Noise laws, the desperate and declining state of grassroots venues, rising costs of living in cities that push young and (low-paid) creative populations further out of centres, and the final nail of the Covid-19 pandemic have gutted the ability to create music culture rooted in physical spaces. This is why digital spaces – namely, TikTok – have become so important. 

For young people, who spend an average of 11+ hours per week on social media, the ‘spaces’ where they talk with friends and interact with much of the wider world have become increasingly digital. Hence, the power of a TikTok sound seems to hold much promise; if the kids now live online, the music that underpins their cultural ‘moments’ should live online too. 

This certainly has some merit. Ludovico Einaudi is now the travel-happy Gen Z sound of awe at epic scenery, and a host of dance challenges have resulted in a generation that knows group choreography to songs.

But there are downsides, too. Algorithms make these ‘moments’ too similar and, simultaneously, too niche to take root more broadly. TikTok becomes the ‘cultural moment’, rather than any one trend on it. The pressure to produce and publish so much so quickly is degrading the ability for artists to really workshop, fine tune, edit, learn, update, or even think about the music they are making – much less have time to leave anything on the cutting-room floor. No ideas are bad ideas in an environment that prioritises quantity and conformity to the algorithm over everything else. There is only content to feed the algorithm, one lucky strike at viral success, and then a fade into comparative obscurity.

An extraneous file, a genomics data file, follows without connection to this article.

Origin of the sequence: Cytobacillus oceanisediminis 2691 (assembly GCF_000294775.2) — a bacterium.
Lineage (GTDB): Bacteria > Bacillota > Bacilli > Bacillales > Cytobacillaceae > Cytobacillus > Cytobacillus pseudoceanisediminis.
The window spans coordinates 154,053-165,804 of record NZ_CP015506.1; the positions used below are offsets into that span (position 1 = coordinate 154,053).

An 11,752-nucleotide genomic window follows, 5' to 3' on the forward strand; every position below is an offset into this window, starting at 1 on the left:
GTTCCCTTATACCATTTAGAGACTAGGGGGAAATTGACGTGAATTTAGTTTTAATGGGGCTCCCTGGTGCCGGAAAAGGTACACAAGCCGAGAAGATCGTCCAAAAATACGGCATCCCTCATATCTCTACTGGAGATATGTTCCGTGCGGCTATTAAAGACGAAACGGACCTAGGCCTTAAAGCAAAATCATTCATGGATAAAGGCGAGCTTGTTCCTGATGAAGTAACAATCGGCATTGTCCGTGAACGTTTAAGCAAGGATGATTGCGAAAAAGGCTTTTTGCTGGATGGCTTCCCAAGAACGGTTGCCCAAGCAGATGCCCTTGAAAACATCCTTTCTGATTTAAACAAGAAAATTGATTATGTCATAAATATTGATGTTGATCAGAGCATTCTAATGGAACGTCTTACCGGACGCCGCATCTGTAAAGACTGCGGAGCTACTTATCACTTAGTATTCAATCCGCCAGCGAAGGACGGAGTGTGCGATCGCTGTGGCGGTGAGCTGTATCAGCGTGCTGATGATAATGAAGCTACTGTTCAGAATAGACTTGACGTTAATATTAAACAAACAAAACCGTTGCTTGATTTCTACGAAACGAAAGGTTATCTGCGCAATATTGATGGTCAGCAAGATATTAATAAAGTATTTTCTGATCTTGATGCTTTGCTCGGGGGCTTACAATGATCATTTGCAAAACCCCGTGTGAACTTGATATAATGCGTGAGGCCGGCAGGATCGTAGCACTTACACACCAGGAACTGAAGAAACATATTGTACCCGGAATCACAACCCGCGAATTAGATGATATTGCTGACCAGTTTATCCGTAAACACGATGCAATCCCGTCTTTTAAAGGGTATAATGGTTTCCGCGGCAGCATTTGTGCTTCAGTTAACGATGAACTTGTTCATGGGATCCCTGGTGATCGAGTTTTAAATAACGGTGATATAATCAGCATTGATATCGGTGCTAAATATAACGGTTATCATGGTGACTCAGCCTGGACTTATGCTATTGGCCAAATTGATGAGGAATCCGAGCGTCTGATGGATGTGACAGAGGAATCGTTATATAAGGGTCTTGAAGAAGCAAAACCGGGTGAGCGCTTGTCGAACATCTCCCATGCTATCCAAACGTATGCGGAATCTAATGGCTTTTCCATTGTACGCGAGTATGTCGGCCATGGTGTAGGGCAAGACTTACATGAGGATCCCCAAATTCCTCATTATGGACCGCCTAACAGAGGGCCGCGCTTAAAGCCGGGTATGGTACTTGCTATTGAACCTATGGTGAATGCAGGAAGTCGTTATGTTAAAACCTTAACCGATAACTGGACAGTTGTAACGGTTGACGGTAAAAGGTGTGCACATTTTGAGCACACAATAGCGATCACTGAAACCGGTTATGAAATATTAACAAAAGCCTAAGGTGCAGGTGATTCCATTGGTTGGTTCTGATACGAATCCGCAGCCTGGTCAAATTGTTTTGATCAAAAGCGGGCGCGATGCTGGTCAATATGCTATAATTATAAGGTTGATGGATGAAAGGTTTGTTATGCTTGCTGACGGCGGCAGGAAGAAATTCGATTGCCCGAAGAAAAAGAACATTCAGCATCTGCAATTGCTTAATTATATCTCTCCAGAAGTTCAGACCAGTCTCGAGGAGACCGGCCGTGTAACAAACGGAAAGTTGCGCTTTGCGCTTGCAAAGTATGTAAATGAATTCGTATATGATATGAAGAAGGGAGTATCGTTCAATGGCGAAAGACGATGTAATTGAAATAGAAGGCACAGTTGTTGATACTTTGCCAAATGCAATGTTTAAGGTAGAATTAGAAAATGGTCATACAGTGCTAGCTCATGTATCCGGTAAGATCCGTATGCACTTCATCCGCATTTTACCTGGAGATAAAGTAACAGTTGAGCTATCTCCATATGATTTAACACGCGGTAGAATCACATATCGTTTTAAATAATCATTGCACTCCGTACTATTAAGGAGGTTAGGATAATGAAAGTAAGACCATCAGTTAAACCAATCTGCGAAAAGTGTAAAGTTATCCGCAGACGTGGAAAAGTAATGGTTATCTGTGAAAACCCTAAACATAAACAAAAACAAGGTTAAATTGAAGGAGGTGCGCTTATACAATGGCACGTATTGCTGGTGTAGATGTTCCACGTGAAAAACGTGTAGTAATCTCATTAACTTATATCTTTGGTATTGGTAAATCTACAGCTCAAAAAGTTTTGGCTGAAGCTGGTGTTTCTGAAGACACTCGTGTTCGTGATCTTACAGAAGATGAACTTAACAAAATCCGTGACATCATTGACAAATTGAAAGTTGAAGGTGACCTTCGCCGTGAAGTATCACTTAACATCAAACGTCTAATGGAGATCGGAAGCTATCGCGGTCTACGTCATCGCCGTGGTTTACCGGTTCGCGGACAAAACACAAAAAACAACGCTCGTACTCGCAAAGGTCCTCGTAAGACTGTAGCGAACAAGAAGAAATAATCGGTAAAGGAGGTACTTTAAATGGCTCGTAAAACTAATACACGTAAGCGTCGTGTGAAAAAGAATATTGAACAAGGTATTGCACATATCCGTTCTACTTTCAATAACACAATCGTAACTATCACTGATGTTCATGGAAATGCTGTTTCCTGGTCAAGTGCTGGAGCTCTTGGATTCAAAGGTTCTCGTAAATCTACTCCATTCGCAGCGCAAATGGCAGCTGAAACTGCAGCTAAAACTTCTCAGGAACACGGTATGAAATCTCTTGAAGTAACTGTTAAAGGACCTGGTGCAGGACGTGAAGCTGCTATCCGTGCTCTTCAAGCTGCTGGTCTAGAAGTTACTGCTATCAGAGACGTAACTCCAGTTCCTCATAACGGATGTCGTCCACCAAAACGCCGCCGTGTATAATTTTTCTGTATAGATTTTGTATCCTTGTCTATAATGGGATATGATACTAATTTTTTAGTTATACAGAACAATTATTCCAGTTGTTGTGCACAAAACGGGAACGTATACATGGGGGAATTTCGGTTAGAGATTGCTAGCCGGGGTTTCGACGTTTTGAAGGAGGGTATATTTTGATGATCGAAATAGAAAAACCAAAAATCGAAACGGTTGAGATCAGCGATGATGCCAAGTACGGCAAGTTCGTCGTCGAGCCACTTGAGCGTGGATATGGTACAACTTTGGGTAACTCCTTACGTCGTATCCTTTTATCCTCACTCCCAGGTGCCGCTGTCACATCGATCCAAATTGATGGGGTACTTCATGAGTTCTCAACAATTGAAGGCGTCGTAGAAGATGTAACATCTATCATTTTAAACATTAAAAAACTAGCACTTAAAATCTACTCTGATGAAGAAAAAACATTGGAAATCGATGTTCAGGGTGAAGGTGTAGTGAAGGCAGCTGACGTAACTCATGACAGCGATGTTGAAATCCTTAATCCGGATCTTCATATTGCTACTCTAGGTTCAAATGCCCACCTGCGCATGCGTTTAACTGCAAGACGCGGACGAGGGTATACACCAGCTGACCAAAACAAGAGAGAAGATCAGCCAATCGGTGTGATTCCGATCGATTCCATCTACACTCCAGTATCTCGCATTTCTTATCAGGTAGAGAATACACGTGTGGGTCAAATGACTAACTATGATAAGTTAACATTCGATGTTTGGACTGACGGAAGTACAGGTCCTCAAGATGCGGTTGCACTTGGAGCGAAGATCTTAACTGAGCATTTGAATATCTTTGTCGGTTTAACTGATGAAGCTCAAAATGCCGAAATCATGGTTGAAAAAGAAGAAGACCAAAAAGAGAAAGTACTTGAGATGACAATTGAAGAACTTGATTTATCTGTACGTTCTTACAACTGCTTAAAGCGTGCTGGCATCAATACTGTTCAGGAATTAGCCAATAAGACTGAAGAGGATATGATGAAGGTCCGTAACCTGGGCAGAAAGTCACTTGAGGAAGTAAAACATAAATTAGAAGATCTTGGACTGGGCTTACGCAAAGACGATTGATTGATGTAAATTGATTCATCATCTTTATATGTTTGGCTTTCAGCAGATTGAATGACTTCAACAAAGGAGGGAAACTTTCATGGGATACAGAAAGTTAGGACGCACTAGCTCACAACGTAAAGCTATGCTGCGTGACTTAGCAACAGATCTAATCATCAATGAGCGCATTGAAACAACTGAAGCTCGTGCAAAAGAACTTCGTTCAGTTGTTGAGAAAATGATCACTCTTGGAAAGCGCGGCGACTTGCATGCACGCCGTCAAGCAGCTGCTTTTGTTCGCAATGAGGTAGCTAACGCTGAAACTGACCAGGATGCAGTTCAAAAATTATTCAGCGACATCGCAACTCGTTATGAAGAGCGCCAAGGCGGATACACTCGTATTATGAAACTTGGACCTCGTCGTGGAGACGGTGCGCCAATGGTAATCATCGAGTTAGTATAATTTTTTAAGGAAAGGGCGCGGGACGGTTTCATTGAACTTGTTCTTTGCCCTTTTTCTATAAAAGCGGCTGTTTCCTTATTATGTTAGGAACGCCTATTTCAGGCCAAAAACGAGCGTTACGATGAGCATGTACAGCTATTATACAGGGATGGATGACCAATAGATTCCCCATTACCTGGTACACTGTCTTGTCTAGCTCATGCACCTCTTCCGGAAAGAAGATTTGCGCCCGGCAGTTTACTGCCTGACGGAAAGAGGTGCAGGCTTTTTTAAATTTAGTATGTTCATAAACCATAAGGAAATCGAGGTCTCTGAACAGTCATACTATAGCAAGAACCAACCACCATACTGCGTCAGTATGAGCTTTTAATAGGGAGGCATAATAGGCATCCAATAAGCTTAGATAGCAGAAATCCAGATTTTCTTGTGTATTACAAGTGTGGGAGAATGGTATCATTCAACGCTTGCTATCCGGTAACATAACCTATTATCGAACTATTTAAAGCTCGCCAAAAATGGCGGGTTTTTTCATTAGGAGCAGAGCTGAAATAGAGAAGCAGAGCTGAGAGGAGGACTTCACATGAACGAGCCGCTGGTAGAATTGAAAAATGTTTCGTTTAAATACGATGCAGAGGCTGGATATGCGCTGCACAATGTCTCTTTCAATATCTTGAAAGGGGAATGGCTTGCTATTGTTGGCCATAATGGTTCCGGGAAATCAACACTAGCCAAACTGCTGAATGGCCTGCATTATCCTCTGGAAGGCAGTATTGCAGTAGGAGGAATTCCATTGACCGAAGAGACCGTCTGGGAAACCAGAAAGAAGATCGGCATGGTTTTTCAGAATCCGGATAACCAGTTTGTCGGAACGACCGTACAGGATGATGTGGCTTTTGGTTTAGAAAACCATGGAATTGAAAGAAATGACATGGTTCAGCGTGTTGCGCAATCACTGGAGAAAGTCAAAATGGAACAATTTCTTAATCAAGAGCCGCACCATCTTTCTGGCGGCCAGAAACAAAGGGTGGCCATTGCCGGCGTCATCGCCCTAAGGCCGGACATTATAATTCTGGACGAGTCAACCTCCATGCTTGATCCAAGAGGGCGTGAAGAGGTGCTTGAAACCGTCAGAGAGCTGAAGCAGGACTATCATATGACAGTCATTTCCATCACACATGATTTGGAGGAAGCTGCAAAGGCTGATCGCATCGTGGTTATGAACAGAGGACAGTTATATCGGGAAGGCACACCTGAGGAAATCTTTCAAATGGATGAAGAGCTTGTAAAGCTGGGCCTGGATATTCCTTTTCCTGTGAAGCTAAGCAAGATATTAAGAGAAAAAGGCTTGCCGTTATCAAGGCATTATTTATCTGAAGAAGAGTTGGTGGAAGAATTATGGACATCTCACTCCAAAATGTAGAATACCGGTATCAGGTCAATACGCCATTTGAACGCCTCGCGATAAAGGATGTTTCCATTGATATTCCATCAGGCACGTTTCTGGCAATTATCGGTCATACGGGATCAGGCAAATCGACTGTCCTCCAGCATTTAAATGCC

Young people are not particularly big fans of this system, either. They do not live online because they want to; in large part they are simply forced to, because their real-world alternatives have been broadly defunded and discarded in favour of ‘tech solutions’ and four-lane highways. They are pushing back where they can, with ‘dumb phones’ on the rise and a variety of tactics to cut down on their screentime (over 85% of 16-24 year olds have done so in some way or another in February 2024). 

The blinding allure of digital data 

If Gen Z is trying to move offline, then their most important cultural moments will happen there more often. Yet the industry largely still judges musical success by digital metrics such as streams, likes, saves, and shares. This data is rewarding at a quick glance – but it only goes so far.

TikTok virality promises ‘free exposure’ and offers marketer-happy metrics, but rarely does it result in lasting success for anyone other than TikTok. Spotify’s ‘Top’ country or genre lists can show what is ‘trending’, but with listening habits so fragmented, the differences can be very slight and fickle. Moreover, the data does not always apply equally; an artist with a strong following that supports them on platforms like Patreon or Even can make far more money than artists who far outperform them on streaming and social.